Ginsberg went from a lawyer fighting sex-based discrimination against people who wouldn’t listen to being a Supreme Court justice with a 96-3 vote from Congress.

If that’s not inspirational for a young female and aspiring lawyer, then I don’t know what is.

Ever since I was a kid, I knew I wanted to be a lawyer. I would make up cases and make my family act as the other lawyers and defendants. I went to a mock trial program at UCLA over the summer and most of my daydreams lately have been about excelling in law school.

I’m pretty sure I’m more excited for law school than I am for college.

Watching that movie made me excited for my future, excited to live in NYC, and excited practice law and work on influential cases.

So, thank you RBG. I hope to follow in your footsteps on the path you’ve helped create.

Enough Is Enough

February 14th, 2018, a day supposed to symbolize love, will now forever be a reminder to students, friends, and families of how seventeen students were murdered in the last place kids should have to worry about being killed – a school.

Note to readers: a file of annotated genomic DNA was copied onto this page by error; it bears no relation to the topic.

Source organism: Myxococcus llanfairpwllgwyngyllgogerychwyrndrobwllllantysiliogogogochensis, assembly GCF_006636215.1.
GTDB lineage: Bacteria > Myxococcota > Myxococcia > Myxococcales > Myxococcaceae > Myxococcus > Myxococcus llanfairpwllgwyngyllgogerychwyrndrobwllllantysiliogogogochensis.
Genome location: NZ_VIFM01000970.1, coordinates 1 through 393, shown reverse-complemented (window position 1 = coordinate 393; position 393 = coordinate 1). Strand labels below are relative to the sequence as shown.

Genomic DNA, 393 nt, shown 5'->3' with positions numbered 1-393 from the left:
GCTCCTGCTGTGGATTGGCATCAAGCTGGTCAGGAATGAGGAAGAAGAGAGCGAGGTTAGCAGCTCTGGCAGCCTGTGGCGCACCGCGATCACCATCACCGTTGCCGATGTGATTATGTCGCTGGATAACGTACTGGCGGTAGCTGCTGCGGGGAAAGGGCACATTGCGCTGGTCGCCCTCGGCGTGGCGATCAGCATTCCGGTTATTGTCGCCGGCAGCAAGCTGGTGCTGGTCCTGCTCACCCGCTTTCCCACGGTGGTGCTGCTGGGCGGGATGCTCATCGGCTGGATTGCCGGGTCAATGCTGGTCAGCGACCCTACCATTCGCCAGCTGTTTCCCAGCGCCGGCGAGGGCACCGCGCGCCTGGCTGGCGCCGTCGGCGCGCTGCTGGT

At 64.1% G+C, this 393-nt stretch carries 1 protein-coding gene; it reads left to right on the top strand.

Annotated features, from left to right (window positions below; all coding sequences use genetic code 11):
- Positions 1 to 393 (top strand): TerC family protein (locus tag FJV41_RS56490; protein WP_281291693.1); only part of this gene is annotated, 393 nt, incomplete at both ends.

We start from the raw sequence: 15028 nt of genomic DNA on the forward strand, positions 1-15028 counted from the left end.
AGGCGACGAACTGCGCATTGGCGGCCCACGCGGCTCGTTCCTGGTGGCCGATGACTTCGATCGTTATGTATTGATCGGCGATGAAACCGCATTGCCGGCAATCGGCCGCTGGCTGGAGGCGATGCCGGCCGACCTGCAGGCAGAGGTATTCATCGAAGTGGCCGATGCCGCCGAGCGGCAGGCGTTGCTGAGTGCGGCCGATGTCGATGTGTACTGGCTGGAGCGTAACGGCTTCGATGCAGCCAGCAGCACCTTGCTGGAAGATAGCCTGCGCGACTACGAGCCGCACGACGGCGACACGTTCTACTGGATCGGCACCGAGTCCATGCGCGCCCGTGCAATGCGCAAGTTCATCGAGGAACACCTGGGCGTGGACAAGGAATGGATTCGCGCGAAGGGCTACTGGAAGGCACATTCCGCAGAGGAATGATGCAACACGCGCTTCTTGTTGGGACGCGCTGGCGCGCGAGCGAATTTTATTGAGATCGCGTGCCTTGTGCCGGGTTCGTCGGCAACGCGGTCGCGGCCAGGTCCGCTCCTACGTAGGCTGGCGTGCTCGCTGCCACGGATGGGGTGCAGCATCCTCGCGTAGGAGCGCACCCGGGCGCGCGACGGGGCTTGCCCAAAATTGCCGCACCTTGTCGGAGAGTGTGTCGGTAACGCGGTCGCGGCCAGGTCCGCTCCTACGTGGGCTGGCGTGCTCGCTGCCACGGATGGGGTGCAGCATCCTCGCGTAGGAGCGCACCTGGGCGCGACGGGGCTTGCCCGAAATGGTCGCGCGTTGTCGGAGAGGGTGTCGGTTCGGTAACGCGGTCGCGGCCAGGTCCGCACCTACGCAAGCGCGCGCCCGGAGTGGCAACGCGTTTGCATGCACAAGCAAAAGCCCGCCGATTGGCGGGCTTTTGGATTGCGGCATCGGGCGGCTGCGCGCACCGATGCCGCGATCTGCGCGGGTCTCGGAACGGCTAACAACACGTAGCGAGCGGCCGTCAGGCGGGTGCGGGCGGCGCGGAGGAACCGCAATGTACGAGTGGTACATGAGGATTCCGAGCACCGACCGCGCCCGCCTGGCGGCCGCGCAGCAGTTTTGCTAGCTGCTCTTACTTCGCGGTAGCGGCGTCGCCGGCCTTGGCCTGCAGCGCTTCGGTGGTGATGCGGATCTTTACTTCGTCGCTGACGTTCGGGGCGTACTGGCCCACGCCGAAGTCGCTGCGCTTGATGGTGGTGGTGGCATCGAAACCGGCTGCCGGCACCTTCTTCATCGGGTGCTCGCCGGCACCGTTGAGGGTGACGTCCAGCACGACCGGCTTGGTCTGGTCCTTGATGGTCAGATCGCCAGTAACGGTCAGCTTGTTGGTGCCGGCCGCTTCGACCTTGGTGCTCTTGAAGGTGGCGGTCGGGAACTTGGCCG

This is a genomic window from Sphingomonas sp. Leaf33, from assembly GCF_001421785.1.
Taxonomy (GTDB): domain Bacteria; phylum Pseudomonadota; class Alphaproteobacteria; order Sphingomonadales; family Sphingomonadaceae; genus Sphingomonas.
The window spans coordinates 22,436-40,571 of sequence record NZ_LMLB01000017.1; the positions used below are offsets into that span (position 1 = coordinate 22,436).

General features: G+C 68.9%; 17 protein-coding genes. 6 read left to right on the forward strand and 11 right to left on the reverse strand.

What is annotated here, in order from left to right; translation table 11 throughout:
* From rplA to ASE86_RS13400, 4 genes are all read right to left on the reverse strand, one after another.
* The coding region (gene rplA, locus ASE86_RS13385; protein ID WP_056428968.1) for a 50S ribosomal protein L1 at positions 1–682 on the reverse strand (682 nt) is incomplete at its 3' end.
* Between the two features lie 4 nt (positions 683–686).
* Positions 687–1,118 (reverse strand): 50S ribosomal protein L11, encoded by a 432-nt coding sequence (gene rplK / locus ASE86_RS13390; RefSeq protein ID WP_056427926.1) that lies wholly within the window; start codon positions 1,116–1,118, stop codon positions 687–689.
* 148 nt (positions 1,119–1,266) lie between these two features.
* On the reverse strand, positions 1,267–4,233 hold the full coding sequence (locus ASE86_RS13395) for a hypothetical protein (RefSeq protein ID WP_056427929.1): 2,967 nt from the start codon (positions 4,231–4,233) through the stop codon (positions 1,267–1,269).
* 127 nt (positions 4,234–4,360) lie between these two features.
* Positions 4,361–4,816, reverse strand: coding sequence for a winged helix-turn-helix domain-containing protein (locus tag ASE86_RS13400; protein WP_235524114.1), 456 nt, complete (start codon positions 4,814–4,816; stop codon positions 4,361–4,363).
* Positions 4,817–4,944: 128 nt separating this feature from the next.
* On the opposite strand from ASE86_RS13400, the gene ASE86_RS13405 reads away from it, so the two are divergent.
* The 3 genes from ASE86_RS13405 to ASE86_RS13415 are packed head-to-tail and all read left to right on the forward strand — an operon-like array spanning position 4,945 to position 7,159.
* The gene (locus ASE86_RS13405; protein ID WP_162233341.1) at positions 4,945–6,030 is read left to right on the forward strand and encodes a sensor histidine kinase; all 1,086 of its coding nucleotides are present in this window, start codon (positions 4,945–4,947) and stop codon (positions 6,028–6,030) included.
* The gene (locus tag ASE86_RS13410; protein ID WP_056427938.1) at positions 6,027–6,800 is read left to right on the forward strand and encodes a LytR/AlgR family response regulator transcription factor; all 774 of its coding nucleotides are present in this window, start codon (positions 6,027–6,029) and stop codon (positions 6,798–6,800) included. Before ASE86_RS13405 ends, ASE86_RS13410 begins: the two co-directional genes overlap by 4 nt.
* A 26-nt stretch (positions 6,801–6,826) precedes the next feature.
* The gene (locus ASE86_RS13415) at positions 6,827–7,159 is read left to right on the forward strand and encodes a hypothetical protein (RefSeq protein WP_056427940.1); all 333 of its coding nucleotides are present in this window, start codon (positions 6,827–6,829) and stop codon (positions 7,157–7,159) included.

October 27th, 2018, was the day when eleven Jews were killed in a synagogue, a place of worship.

November 7th, 2018, was the day college students were enjoying a night out at a bar and 12 people were murdered.

All of these people died at shootings. All of theses deaths were at the hands of horribly evil people with easy access to guns.

When will enough be enough?

How many people have to die until change happens?

Photo Credit: JordanCooper.com

How many parents have to send their kids to school one day not knowing if they’ll ever get to see their child again?

How many kids have to walk into school every day and go through classes scared of the possibility of being put on lockdown, getting injured, or getting killed?

How many people have to say goodbye to their best friends, partners, and loved ones?

The answer is too many, because people would rather have their rights to guns than have children live.

The right for someone to live should override the right for someone to have a gun.

Yes, guns don’t kill people, people do, but people use guns to kill. People have such easy access to guns that the line blurs and guns themselves are just as much of a threat as the people who have the right to hold them.

We’re not asking to outlaw guns, but we’re asking for restrictions. We’re asking to make schools safe again. To enjoy time at concerts, restaurants, churches, mosques, and synagogues without having to be afraid of being shot at.

Because enough is enough and change needs to happen.